Apple has long maintained strict control over the App Store, arguing that doing so helps prevent things like malware, fraud, and other issues that could pop up if it didn’t have that control. While the Apple-versus-Epic legal battle is raging on, Apple is touting its work in keeping the App Store safe — and says that it rejected a hefty 1 million new apps in 2020, and an additional 1 million app updates.
There are a number of reasons why an app would be rejected from the App Store. For example, an app could be found to contain spam, or be built to manipulate users into making an in-app-purchase. Apple says that it rejected 150,000 apps that fall into this category in 2020, along with an additional 48,000 apps that contained hidden or undocumented features.
Of course, many developers employ more advanced tactics to get nefarious apps on the App Store. Apple notes that some developers update their apps to fundamentally change how they work after they’re approved. Doing so will usually result in those developers’ accounts being terminated. According to Apple, around 95,000 apps were removed for violations around fraud, with most of those apps employing bait-and-switch maneuvers. Last but not least, Apple rejects apps that request more data than they need to function properly. Apple says that it rejected over 215,000 apps for privacy violations in 2020.
Over 1 million app submissions were kept out of the store for fraud, privacy violations, and other issues.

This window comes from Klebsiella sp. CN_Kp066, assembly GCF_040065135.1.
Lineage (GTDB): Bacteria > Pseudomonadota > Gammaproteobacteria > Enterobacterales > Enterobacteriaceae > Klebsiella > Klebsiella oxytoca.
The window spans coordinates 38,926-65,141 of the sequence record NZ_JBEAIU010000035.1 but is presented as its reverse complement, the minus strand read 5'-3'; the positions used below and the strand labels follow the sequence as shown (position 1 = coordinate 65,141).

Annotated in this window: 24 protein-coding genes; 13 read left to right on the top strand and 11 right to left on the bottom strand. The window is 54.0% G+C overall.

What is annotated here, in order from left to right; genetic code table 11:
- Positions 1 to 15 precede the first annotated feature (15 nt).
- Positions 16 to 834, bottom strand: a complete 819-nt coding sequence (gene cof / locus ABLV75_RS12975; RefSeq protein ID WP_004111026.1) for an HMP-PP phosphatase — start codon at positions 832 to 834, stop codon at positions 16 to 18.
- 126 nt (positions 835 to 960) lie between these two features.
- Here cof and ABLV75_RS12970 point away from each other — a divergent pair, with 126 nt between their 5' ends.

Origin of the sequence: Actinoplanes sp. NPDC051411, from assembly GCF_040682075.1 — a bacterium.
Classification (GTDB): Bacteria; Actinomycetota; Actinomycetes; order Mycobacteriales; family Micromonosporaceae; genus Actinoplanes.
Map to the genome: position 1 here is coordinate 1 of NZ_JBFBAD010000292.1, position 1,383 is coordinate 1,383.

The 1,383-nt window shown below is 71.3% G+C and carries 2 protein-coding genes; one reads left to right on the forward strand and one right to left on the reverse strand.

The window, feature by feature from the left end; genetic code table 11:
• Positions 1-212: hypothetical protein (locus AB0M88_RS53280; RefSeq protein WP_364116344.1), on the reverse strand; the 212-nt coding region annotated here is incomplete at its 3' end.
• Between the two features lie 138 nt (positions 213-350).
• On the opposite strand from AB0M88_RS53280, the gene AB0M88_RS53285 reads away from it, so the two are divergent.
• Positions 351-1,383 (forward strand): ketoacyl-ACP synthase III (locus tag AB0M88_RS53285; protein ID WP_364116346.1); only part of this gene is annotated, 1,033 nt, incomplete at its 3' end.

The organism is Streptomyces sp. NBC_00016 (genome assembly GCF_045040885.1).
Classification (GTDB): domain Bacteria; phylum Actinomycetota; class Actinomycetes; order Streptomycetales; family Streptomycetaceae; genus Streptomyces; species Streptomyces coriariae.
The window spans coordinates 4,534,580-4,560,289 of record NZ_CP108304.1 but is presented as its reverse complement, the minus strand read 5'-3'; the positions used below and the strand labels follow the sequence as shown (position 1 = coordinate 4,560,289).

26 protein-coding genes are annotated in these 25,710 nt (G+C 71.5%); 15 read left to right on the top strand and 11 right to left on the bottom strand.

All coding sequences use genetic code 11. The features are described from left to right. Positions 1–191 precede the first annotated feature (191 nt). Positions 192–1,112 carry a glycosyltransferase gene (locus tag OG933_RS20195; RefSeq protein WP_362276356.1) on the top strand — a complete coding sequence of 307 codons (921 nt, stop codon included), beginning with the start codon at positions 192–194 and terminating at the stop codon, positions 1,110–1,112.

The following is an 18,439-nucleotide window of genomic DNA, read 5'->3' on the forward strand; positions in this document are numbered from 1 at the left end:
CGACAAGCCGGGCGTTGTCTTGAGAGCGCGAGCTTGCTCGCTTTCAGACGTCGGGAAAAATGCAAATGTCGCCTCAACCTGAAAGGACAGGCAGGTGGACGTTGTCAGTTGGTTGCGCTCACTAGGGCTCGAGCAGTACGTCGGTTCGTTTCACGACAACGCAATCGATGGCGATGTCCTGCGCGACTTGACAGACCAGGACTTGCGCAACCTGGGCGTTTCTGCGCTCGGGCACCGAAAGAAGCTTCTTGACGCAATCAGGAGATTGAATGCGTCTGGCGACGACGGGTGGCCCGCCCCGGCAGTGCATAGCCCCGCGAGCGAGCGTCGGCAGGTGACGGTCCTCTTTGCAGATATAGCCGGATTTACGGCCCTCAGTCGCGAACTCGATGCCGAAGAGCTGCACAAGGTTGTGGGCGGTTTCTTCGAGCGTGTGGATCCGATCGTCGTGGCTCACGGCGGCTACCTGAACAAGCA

After an app is removed, developers can appeal the decision — but Apple says that very few developers actually do so. This is likely because the developers that build rejected apps usually know they’re in the wrong, and stop trying to get their apps approved once they’re caught.
Individual apps aside, Apple says that it terminated around 470,000 developer accounts in 2020, mostly because it was clear that these accounts were activated solely for the purpose of pushing fraudulent or problematic apps. And the company rejected 205,000 developer enrollments due to concerns around fraud.
The timing on this report is no coincidence. Apple is currently engaged in a highly publicized and polarizing legal battle with Epic Games, the maker of Fortnite. At the heart of the battle is Apple’s control over in-app-purchases. Apple requires developers to use Apple’s payment processing system, which leads to Apple taking a 15 to 30% fee — and Epic claims those actions are monopolistic. The other side of that, however, is that Apple says it’s able to prevent fraud around credit card payments, and invest in tech that keeps users safe. It also maintains that the fact that it built the App Store in the first place gives it a right to charge a fee.
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